By: Ida W. Djiguimde

Presidential elections in Senegal took place on the 24th of February 2019.

The Senegalese Top Court confirmed the reelection of serving president Macky Sall, with up to 2,555,426 votes casted, representing 58.26% of the registered voters. He is set to serve the Senegalese people for a second and last term of 5 years. The other candidates scored far behind with Idrissa Seck registering 899,556 representing 20.51%. Ousmane Sonko balloted 687,523 or 15.67%, Madické Niang, 65,021 or 1.48% and El Hadji Sall got 178,613, representing 4.07%.

Senegal is one of the most stable democracies in West Africa. With more than 6.6 million registered voters and a population that is a relatively young, characterised with an average age of 19, young people have expectations from the new leader. Between the pressing matters that the youth wishes for the incoming president to tackle are education and health, innovative initiatives, an investment on young people and women, and a dismantling of the absolute presidential power. In 2016, Senegal went through a constitutional referendum that aimed to reform the political system and strengthen the rule of law. One of the most controversial amendments to the constitution was the limitation of the presidential term from 7 years to 5 years. The overall turnout of the acceptance rate of the referendum by Senegalese citizens proves healthy features of democracy in Senegal

In Senegal, there is a two round system where the winner is expected to cast over 50% of the voices of the people by direct universal suffrage in order to avoid a second round. Any Senegalese national who is at least 35 years of age and enjoy civil and political rights is eligible to run for presidency. Senegal’s presidency has a five-year term renewable once, following the referendum of 2016 that allowed presidents to serve for 7 years.


Women’s Political Participation

The political representation of women in Senegal presidential office is quasi inexistent. For the last two presidential elections in 2012 and 2019, there was no woman candidate. The country however has, under the ministry of Woman, Family and Childhood, developed strategic plans and implemented laws in order to promote a gender-sensitive environment.

Senegal ratified the Convention on the Elimination of All forms of Discrimination  against Women (CEDAW) since 1985 and the Protocol to the African Charter on Human and Peoples’ Rights on the Rights of Women in Africa in 2005.

Based on findings in the African Women’s Decade (AWD) report, since the introduction of gender quotas in 2010, women’s representation in Parliament increased from 22.7% in 2010 to 43.3% in 2014; even though it dropped again to 41.8% after the elections of 2017.

Recently on September 2018, Soham El Wardini made history when she got elected as the first female mayor of Dakar, the capital city of Senegal. Wardini’s win was a historical moment for the inhabitants of Dakar who witnessed the first female mayor set to run the city since the country’s independence in 1960.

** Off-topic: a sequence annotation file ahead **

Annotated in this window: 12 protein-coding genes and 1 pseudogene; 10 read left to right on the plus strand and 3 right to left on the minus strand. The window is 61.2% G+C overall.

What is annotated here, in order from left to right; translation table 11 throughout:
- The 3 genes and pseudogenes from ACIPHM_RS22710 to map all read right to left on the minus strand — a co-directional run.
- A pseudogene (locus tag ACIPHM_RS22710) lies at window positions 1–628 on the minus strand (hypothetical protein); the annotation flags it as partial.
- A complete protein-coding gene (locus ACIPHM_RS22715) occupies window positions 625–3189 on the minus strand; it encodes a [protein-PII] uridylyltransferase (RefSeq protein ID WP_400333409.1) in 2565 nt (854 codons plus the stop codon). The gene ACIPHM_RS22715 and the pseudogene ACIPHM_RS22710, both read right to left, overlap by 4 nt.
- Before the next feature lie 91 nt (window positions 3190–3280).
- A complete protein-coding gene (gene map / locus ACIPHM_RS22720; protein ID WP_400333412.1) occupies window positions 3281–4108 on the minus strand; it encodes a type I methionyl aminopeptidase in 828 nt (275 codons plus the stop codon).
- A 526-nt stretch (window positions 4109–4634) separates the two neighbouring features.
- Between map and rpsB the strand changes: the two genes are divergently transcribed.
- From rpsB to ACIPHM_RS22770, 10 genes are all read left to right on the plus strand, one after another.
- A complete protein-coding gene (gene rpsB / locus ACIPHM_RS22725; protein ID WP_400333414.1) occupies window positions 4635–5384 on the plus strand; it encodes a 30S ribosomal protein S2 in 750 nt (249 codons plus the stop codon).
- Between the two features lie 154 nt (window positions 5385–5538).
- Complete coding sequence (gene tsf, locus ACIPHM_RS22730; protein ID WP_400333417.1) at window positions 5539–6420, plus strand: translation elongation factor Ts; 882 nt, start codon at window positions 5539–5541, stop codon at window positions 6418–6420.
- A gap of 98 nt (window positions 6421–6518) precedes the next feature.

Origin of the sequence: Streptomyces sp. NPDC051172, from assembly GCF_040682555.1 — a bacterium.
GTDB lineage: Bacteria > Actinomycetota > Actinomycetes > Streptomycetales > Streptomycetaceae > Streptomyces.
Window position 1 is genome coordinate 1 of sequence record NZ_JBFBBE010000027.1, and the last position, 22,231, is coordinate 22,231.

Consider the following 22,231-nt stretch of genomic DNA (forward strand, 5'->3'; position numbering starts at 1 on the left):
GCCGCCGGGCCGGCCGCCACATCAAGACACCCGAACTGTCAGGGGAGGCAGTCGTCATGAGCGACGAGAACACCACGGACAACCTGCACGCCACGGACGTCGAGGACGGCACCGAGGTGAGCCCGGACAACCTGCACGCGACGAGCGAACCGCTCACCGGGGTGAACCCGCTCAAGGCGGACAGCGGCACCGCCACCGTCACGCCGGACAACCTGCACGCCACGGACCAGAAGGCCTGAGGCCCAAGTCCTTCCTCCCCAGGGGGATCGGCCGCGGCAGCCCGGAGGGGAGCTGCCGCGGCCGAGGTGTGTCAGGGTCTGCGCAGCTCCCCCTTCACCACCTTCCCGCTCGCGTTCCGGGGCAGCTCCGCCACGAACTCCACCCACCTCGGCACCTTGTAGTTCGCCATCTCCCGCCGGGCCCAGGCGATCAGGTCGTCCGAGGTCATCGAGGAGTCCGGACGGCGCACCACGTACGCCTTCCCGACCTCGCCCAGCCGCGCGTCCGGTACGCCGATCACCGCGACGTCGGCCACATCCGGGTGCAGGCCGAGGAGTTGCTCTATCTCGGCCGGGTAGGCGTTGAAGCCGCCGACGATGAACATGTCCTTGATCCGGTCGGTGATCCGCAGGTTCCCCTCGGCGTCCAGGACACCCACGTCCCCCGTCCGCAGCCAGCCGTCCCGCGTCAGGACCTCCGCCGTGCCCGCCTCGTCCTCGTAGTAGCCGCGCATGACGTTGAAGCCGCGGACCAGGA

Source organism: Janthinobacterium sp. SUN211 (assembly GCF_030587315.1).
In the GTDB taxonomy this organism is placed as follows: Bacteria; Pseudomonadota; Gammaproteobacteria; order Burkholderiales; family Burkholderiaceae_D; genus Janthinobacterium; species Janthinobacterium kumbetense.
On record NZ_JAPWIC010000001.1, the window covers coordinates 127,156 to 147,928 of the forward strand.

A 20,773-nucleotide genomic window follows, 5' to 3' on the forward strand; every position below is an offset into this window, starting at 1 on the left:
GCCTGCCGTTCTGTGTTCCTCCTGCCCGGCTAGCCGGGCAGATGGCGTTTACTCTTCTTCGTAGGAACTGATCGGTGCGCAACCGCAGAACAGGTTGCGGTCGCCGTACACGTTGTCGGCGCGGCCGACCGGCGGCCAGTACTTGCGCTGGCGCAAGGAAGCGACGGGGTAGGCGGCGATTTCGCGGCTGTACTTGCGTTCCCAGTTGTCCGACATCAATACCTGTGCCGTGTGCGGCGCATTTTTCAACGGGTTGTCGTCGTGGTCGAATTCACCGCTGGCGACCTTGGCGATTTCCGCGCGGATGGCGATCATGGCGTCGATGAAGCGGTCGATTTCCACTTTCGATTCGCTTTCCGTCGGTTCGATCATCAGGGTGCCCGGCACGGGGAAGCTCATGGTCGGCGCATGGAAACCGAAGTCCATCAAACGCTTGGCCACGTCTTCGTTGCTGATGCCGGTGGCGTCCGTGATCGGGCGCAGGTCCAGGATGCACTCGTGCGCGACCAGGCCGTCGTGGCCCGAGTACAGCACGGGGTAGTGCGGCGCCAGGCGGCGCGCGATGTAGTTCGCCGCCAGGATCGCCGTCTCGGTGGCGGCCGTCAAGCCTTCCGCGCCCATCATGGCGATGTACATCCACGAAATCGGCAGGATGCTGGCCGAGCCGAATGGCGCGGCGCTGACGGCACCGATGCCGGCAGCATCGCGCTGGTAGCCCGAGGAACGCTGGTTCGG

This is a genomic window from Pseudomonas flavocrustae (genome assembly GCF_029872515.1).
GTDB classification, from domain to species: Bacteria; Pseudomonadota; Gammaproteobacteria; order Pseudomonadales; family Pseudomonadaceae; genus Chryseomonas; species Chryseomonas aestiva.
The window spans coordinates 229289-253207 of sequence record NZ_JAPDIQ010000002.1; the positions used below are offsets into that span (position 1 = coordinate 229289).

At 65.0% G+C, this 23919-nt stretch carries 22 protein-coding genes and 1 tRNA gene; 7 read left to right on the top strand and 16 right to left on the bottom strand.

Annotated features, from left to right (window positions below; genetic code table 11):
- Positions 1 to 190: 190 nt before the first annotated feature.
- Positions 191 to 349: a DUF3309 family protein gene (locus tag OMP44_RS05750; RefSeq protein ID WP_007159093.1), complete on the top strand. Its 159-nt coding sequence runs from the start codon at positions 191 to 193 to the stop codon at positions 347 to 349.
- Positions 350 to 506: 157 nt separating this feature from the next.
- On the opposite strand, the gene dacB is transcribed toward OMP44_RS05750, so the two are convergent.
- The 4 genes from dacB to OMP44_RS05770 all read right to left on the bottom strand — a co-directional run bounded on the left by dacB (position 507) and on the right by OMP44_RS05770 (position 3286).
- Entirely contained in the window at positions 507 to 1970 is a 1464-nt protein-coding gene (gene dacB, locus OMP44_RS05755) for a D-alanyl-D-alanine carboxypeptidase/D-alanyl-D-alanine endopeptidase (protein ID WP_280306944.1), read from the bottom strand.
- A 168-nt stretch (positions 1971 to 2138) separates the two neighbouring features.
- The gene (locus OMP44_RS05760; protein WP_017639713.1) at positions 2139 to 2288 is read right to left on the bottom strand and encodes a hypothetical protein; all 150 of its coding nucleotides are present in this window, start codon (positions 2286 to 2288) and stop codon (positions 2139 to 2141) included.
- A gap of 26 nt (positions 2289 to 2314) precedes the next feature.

Concerning the status of women on domains outside the political arena, data from AWD report show that 14.1% of women occupy top managerial positions and 22.9% of businesses had female sharing in ownership.

Regarding the challenges that women face on the political sphere, the lack of commonality between women themselves is a problematic. Additionally, the high costs associated to implementing electoral campaigns, the lack of coverage of women’s issues by the media and mostly, the highly patriarchal attitudes, traditional views and conservative beliefs constitute substantial impediments for women.



Senegal’s political landscape is still male dominated. However, the country has proven its continued commitment to gender equality through the ratification of international protocols or the implementation of national laws. The Senegalese National Strategy for Gender Equality and Equity (SNEEG) was a program developed with the contribution of UN Women Senegal to initially run from 2005-2015. The program was updated in 2016 to affiliate with the Senegal Emerging Plan (PSE) which objectives are to “contribute to make Senegal an emerging country in 2035 with a society of solidarity in a state of law, without discrimination, where men and women will have the same opportunities to participate in its development and enjoy the benefits of its growth".

In addition to signing laws and ratifying treaties, Senegal must adopt strategic methods to put such laws into practice. Such approach will allow women to fully take part in the political arena and reach a gender equal society.

Regardless of the male dominated political sphere, Senegalese women should continue to aim for seats to the decision-making table, at the example of Soham El Wardini. Such resilience can counter the challenges to the gender leadership gap and engender female presidential candidates in the near future. 


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